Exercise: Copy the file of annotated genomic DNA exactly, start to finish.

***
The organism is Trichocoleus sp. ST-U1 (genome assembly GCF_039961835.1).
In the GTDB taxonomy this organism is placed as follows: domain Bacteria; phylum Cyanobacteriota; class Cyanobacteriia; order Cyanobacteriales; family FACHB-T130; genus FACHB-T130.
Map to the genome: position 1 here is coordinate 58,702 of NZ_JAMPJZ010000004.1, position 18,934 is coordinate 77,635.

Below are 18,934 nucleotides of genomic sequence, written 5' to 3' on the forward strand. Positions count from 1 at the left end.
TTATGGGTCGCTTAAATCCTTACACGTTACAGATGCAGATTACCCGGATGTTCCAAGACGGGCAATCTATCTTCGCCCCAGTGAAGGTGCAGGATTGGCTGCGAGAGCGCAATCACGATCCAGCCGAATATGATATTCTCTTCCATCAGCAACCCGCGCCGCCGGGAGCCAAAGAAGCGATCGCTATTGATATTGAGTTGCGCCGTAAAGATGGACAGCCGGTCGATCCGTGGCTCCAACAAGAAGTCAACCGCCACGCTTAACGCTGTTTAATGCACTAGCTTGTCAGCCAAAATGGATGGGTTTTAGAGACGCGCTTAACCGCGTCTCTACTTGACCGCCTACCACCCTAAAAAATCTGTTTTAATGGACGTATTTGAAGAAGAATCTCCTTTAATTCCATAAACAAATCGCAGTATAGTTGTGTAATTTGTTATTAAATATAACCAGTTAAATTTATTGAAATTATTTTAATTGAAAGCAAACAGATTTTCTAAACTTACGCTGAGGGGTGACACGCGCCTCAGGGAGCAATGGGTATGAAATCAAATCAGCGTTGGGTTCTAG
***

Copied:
The organism is Trichocoleus sp. ST-U1 (genome assembly GCF_039961835.1).
In the GTDB taxonomy this organism is placed as follows: domain Bacteria; phylum Cyanobacteriota; class Cyanobacteriia; order Cyanobacteriales; family FACHB-T130; genus FACHB-T130.
Map to the genome: position 1 here is coordinate 58,702 of NZ_JAMPJZ010000004.1, position 18,934 is coordinate 77,635.

Below are 18,934 nucleotides of genomic sequence, written 5' to 3' on the forward strand. Positions count from 1 at the left end.
TTATGGGTCGCTTAAATCCTTACACGTTACAGATGCAGATTACCCGGATGTTCCAAGACGGGCAATCTATCTTCGCCCCAGTGAAGGTGCAGGATTGGCTGCGAGAGCGCAATCACGATCCAGCCGAATATGATATTCTCTTCCATCAGCAACCCGCGCCGCCGGGAGCCAAAGAAGCGATCGCTATTGATATTGAGTTGCGCCGTAAAGATGGACAGCCGGTCGATCCGTGGCTCCAACAAGAAGTCAACCGCCACGCTTAACGCTGTTTAATGCACTAGCTTGTCAGCCAAAATGGATGGGTTTTAGAGACGCGCTTAACCGCGTCTCTACTTGACCGCCTACCACCCTAAAAAATCTGTTTTAATGGACGTATTTGAAGAAGAATCTCCTTTAATTCCATAAACAAATCGCAGTATAGTTGTGTAATTTGTTATTAAATATAACCAGTTAAATTTATTGAAATTATTTTAATTGAAAGCAAACAGATTTTCTAAACTTACGCTGAGGGGTGACACGCGCCTCAGGGAGCAATGGGTATGAAATCAAATCAGCGTTGGGTTCTAG